Suppression of fibrin(ogen)-driven pathologies in disease models through controlled knockdown by lipid nanoparticle delivery of siRNA

Lih Jiin Juang, Woosuk S. Hur, Lakmali M. Silva, Amy W. Strilchuk, Brenton Francisco, Jerry Leung, Madelaine K. Robertson, Dafna J. Groeneveld, Bridget La Prairie, Elizabeth M. Chun, Andrew P. Cap, James P. Luyendyk, Joseph S. Palumbo, Pieter R. Cullis, Thomas H. Bugge, Matthew J. Flick, Christian J. Kastrup*

*Corresponding author for this work

Research output: Contribution to journalArticlepeer-review

10 Scopus citations

Abstract

Fibrinogen plays a pathologic role in multiple diseases. It contributes to thrombosis and modifies inflammatory and immune responses, supported by studies in mice expressing fibrinogen variants with altered function or with a germline fibrinogen deficiency. However, therapeutic strategies to safely and effectively tailor plasma fibrinogen concentration are lacking. Here, we developed a strategy to tune fibrinogen expression by administering lipid nanoparticle (LNP)-encapsulated small interfering RNA (siRNA) targeting the fibrinogen α chain (siFga). Three distinct LNP-siFga reagents reduced both hepatic Fga messenger RNA and fibrinogen levels in platelets and plasma, with plasma levels decreased to 42%, 16%, and 4% of normal within 1 week of administration. Using the most potent siFga, circulating fibrinogen was controllably decreased to 32%, 14%, and 5% of baseline with 0.5, 1.0, and 2.0 mg/kg doses, respectively. Whole blood from mice treated with siFga formed clots with significantly decreased clot strength ex vivo, but siFga treatment did not compromise hemostasis following saphenous vein puncture or tail transection. In an endotoxemia model, siFga suppressed the acute phase response and decreased plasma fibrinogen, D-dimer, and proinflammatory cytokine levels. In a sterile peritonitis model, siFga restored normal macrophage migration in plasminogen-deficient mice. Finally, treatment of mice with siFga decreased the metastatic potential of tumor cells in a manner comparable to that observed in fibrinogen-deficient mice. The results indicate that siFga causes robust and controllable depletion of fibrinogen and provides the proof-of-concept that this strategy can modulate the pleiotropic effects of fibrinogen in relevant disease models.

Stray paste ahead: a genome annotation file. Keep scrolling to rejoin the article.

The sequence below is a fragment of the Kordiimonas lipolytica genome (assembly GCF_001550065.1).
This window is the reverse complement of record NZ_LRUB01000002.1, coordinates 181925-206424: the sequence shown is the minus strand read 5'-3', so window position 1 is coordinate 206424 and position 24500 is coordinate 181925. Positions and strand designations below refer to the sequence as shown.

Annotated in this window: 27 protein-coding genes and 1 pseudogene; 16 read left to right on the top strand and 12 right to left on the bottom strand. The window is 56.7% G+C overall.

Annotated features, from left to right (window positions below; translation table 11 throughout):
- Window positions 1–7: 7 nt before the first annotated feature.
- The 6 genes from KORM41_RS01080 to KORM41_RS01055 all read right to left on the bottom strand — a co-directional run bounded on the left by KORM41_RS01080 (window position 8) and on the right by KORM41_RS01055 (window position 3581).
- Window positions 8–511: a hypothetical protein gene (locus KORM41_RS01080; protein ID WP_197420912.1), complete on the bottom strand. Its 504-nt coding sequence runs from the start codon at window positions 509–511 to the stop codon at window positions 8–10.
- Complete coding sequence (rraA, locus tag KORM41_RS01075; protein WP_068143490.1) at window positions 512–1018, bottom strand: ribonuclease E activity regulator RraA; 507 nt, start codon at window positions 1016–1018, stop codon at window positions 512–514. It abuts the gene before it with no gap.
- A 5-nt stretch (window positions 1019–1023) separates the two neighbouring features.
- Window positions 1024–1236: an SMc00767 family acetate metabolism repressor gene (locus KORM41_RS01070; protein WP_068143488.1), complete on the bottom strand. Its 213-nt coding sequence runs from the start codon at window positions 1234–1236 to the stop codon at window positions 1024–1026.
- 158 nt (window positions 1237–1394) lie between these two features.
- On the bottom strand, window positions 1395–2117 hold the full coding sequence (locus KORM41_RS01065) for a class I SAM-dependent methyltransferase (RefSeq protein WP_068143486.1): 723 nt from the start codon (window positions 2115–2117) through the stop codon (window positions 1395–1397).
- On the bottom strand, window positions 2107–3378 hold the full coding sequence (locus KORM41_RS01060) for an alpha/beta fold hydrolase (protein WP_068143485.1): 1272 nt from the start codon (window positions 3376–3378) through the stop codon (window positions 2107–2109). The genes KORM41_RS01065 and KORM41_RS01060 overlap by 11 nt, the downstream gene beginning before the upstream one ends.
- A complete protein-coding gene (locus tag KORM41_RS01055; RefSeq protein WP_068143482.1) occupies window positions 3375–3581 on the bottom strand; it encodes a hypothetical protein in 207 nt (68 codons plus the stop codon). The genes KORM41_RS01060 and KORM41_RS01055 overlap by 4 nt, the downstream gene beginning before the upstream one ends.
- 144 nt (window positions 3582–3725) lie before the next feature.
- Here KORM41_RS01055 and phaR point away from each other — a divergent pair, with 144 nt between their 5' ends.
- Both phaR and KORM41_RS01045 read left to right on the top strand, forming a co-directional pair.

Original languageEnglish
Pages (from-to)1302-1311
Number of pages10
JournalBlood
Volume139
Issue number9
DOIs
StatePublished - 3 Mar 2022
Externally publishedYes

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